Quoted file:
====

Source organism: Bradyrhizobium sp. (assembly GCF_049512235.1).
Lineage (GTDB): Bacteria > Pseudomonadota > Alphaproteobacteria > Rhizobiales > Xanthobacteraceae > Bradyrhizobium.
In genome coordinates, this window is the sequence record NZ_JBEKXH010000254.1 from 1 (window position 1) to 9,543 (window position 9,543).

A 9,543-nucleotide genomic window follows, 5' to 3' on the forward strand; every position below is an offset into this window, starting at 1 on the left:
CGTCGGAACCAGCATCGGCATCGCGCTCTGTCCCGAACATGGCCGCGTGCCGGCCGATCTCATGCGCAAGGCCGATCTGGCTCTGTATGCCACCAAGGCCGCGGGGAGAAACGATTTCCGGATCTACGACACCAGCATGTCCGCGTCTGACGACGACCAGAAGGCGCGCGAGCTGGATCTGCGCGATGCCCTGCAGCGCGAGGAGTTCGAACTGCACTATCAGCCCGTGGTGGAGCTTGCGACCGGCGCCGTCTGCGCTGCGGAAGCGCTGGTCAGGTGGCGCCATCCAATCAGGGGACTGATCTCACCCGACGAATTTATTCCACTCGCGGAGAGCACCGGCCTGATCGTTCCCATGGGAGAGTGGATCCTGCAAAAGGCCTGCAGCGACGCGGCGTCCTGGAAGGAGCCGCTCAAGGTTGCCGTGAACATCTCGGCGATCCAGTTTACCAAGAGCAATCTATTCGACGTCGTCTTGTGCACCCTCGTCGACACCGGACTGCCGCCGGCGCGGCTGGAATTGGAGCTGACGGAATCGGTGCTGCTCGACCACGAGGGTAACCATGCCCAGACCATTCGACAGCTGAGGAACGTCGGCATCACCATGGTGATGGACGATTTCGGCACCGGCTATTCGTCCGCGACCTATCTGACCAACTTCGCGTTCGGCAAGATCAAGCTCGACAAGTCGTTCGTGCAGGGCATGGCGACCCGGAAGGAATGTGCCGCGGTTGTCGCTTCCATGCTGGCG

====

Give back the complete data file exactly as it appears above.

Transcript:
Source organism: Bradyrhizobium sp. (assembly GCF_049512235.1).
Lineage (GTDB): Bacteria > Pseudomonadota > Alphaproteobacteria > Rhizobiales > Xanthobacteraceae > Bradyrhizobium.
In genome coordinates, this window is the sequence record NZ_JBEKXH010000254.1 from 1 (window position 1) to 9,543 (window position 9,543).

A 9,543-nucleotide genomic window follows, 5' to 3' on the forward strand; every position below is an offset into this window, starting at 1 on the left:
CGTCGGAACCAGCATCGGCATCGCGCTCTGTCCCGAACATGGCCGCGTGCCGGCCGATCTCATGCGCAAGGCCGATCTGGCTCTGTATGCCACCAAGGCCGCGGGGAGAAACGATTTCCGGATCTACGACACCAGCATGTCCGCGTCTGACGACGACCAGAAGGCGCGCGAGCTGGATCTGCGCGATGCCCTGCAGCGCGAGGAGTTCGAACTGCACTATCAGCCCGTGGTGGAGCTTGCGACCGGCGCCGTCTGCGCTGCGGAAGCGCTGGTCAGGTGGCGCCATCCAATCAGGGGACTGATCTCACCCGACGAATTTATTCCACTCGCGGAGAGCACCGGCCTGATCGTTCCCATGGGAGAGTGGATCCTGCAAAAGGCCTGCAGCGACGCGGCGTCCTGGAAGGAGCCGCTCAAGGTTGCCGTGAACATCTCGGCGATCCAGTTTACCAAGAGCAATCTATTCGACGTCGTCTTGTGCACCCTCGTCGACACCGGACTGCCGCCGGCGCGGCTGGAATTGGAGCTGACGGAATCGGTGCTGCTCGACCACGAGGGTAACCATGCCCAGACCATTCGACAGCTGAGGAACGTCGGCATCACCATGGTGATGGACGATTTCGGCACCGGCTATTCGTCCGCGACCTATCTGACCAACTTCGCGTTCGGCAAGATCAAGCTCGACAAGTCGTTCGTGCAGGGCATGGCGACCCGGAAGGAATGTGCCGCGGTTGTCGCTTCCATGCTGGCG